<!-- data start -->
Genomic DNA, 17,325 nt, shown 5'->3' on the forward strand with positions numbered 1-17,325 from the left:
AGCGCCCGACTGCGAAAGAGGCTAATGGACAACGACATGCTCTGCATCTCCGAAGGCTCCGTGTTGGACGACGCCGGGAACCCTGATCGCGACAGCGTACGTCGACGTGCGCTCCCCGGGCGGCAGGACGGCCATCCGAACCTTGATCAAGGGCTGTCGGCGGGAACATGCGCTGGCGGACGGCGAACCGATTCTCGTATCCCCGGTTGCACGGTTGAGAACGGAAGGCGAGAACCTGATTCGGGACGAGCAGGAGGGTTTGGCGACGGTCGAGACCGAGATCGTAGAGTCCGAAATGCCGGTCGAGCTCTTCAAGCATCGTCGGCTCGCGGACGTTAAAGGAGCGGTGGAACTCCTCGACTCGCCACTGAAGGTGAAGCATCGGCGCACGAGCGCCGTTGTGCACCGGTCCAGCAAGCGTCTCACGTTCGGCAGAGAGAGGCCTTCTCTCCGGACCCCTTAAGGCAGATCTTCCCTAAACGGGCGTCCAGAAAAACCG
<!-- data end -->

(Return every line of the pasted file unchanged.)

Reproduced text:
Genomic DNA, 17,325 nt, shown 5'->3' on the forward strand with positions numbered 1-17,325 from the left:
AGCGCCCGACTGCGAAAGAGGCTAATGGACAACGACATGCTCTGCATCTCCGAAGGCTCCGTGTTGGACGACGCCGGGAACCCTGATCGCGACAGCGTACGTCGACGTGCGCTCCCCGGGCGGCAGGACGGCCATCCGAACCTTGATCAAGGGCTGTCGGCGGGAACATGCGCTGGCGGACGGCGAACCGATTCTCGTATCCCCGGTTGCACGGTTGAGAACGGAAGGCGAGAACCTGATTCGGGACGAGCAGGAGGGTTTGGCGACGGTCGAGACCGAGATCGTAGAGTCCGAAATGCCGGTCGAGCTCTTCAAGCATCGTCGGCTCGCGGACGTTAAAGGAGCGGTGGAACTCCTCGACTCGCCACTGAAGGTGAAGCATCGGCGCACGAGCGCCGTTGTGCACCGGTCCAGCAAGCGTCTCACGTTCGGCAGAGAGAGGCCTTCTCTCCGGACCCCTTAAGGCAGATCTTCCCTAAACGGGCGTCCAGAAAAACCG